Monday, April 25, 2011

Easter Week

Rain for Easter. Lilacs dripping in the cold early morning. Snow on the mountains. Restored sight for my husband after painless cataract surgery. I remember that such surgery left my grandfather blind thirty years ago. A call from a high school friend.  Dinner with old friends in Taos. An unexpected gift that was exactly what I needed. So many simple miracles crowned this resurrection weekend. As they should.

The sense I had in church was that of being gathered together in an ark. It was enough to be together, to smell the lilies, hear the alleluias, hear again the women weeping at the tomb, the men breathing faster as they stoop to look in and see...folded linens. Who folded them? Did Jesus do it before he ordered away the massive wheel of stone and strode or burst out into the rising sun? It makes me smile a little to think that he would stop to tidy up first. My mother would like that. Or maybe it was the two angels who Mary Magdalene found sitting at the head and foot of the stone shelf where his body had lain, making sure that it was perfectly clear that Jesus was gone, not from his body, but in his body.

I love the earthiness of the resurrection. I don't get it, in terms of biology. But it makes pretty good sense in terms of physics. If we are all energy, anyway (mass at the speed of light squared), then God can surely rearrange that energy which is his own, pull the elements back together in molecules, atoms and cells that creat that mighty buzz and hum we call life. The living body. The resurrection proclaims the body good. Later churchmen got it quite backwards, in their Platonic wrong-headed way. The body was always good. It was the willful mind that spoiled things. Jesus loved his incarnation. He came back to it, claimed it back from death. And made it possible that somehow in creation, all things will be made new. We will all get to claim back the innocence, the rightness of our original selves. Not apart from embodiment, but in it as it ought to be.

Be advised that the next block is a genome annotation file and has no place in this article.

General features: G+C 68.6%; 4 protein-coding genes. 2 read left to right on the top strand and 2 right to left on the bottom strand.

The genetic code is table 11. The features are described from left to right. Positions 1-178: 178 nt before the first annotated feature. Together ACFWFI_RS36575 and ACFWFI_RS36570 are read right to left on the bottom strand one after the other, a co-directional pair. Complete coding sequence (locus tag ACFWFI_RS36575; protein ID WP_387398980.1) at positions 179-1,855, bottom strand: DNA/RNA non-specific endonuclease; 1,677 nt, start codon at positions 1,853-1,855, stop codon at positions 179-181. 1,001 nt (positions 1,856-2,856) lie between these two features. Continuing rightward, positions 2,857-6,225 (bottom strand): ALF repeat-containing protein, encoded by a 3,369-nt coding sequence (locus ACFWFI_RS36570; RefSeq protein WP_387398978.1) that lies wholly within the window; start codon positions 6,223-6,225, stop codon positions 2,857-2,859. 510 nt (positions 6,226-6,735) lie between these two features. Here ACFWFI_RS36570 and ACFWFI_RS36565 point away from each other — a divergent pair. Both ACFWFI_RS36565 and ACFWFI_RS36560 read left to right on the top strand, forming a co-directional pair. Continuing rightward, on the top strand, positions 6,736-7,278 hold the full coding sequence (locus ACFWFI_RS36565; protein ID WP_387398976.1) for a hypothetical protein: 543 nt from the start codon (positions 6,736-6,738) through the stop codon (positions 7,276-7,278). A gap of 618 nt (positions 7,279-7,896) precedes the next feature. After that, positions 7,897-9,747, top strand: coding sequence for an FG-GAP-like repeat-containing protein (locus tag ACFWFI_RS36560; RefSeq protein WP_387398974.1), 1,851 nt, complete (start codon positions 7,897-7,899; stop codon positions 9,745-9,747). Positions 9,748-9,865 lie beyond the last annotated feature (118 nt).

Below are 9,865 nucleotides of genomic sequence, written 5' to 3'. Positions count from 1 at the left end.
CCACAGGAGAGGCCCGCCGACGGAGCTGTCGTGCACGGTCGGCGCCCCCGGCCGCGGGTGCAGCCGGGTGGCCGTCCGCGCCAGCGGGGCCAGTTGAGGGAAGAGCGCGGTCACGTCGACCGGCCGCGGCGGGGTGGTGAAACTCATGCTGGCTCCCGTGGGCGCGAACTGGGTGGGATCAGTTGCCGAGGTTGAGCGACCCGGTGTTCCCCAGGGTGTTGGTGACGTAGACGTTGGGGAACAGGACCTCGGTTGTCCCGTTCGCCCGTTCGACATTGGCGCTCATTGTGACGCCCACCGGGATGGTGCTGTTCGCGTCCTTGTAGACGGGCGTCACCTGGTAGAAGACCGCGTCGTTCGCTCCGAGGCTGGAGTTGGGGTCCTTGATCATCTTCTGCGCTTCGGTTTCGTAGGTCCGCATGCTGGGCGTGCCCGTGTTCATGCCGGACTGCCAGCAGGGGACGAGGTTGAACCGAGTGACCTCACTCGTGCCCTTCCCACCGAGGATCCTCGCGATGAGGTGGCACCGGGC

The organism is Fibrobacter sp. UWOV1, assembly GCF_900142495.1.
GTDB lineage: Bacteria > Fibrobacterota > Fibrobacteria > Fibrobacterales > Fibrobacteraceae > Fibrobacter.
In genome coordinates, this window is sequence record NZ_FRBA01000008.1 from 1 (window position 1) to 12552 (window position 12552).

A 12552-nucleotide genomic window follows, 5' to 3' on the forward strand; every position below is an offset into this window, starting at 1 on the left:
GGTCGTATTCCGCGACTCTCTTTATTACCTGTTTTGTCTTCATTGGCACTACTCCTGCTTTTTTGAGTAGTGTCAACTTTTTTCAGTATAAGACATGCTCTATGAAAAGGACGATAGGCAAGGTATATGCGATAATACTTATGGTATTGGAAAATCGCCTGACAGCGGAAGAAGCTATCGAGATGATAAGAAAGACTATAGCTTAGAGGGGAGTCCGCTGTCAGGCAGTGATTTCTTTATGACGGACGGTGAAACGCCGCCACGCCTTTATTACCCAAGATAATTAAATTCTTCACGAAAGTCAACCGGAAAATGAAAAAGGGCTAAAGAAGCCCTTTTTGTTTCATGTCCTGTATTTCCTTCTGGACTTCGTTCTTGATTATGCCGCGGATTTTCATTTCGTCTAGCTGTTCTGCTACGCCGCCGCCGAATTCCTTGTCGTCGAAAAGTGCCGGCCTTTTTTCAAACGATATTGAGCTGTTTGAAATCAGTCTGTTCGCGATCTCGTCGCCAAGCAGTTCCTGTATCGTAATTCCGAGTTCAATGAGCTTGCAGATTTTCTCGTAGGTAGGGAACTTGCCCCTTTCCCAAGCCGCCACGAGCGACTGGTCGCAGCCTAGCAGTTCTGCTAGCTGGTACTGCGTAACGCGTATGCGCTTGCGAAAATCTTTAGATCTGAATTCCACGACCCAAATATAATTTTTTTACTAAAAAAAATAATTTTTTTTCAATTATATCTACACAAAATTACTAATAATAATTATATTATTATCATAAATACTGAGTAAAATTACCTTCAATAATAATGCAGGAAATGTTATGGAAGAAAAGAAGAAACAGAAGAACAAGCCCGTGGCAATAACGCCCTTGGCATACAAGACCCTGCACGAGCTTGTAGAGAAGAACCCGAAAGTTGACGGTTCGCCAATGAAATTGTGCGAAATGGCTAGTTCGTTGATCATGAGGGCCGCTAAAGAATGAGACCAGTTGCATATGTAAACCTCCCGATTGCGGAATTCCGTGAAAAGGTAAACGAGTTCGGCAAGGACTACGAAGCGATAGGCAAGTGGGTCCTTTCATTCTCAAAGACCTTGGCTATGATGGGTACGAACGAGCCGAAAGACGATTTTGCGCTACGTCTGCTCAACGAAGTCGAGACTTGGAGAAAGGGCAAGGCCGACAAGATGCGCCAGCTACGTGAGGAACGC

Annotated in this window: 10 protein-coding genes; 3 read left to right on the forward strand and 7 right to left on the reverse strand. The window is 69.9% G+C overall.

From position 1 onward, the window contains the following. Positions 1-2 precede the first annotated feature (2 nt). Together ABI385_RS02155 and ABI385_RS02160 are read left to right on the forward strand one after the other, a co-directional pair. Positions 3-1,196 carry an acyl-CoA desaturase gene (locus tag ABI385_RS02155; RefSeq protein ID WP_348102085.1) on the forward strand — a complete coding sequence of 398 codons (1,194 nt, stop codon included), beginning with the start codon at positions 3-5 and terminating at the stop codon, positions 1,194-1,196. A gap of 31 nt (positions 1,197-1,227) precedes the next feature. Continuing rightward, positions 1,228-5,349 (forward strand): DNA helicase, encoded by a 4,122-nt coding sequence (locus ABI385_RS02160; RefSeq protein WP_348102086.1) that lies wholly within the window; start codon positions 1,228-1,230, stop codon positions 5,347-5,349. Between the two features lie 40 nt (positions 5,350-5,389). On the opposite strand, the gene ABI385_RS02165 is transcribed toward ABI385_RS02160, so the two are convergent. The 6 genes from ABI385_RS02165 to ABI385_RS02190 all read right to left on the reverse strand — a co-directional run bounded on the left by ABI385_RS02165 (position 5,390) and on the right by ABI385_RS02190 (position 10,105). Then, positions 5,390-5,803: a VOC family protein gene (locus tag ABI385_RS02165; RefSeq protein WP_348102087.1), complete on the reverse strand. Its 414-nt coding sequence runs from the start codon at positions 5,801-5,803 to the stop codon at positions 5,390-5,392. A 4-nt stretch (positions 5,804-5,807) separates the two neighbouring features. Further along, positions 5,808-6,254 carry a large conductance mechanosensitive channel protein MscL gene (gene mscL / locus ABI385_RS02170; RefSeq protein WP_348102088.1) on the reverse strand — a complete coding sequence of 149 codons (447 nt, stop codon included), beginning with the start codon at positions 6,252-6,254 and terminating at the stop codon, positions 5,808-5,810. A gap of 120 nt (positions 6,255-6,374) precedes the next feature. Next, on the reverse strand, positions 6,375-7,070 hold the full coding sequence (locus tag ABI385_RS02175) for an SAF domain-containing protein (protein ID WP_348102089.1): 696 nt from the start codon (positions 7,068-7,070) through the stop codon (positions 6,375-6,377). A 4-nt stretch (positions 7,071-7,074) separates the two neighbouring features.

My view of the ultimate redemption of the world is half-baked and eccentric. It is this: Jesus' second coming does not happen because we eagerly make a mess of things to ensure it and finally blow up the present creation so that no one but him can fix it. It is rather the occasion, chosen by his sense of timing, not ours, of our second chance. The end that is really the beginning--when we get to start in on pollution, child slavery, the abuse of women, men, the poor, animals, water, soil, air, the economic inequity that is the root cause of war. It's when we finally get to realize our long-held dreams that poverty curtailed, our great ideas that political expediency denied.

It is our hands that remake the creation, that rewind the great reel back to its original innocence. But only because it's His hand that guides ours in renewing the world. All the possible wondrous inventions will be turned to good--like spears hammered into pruning hooks. The earth will flourish, life will be creativity and joy and work that is praise. Our suffering and sighing will be no more, because God walks again with humankind and helps us end all the evil we have made, so that there is nothing more to report but...good news.

Happy Easter. The Lord is risen. He is risen indeed. 

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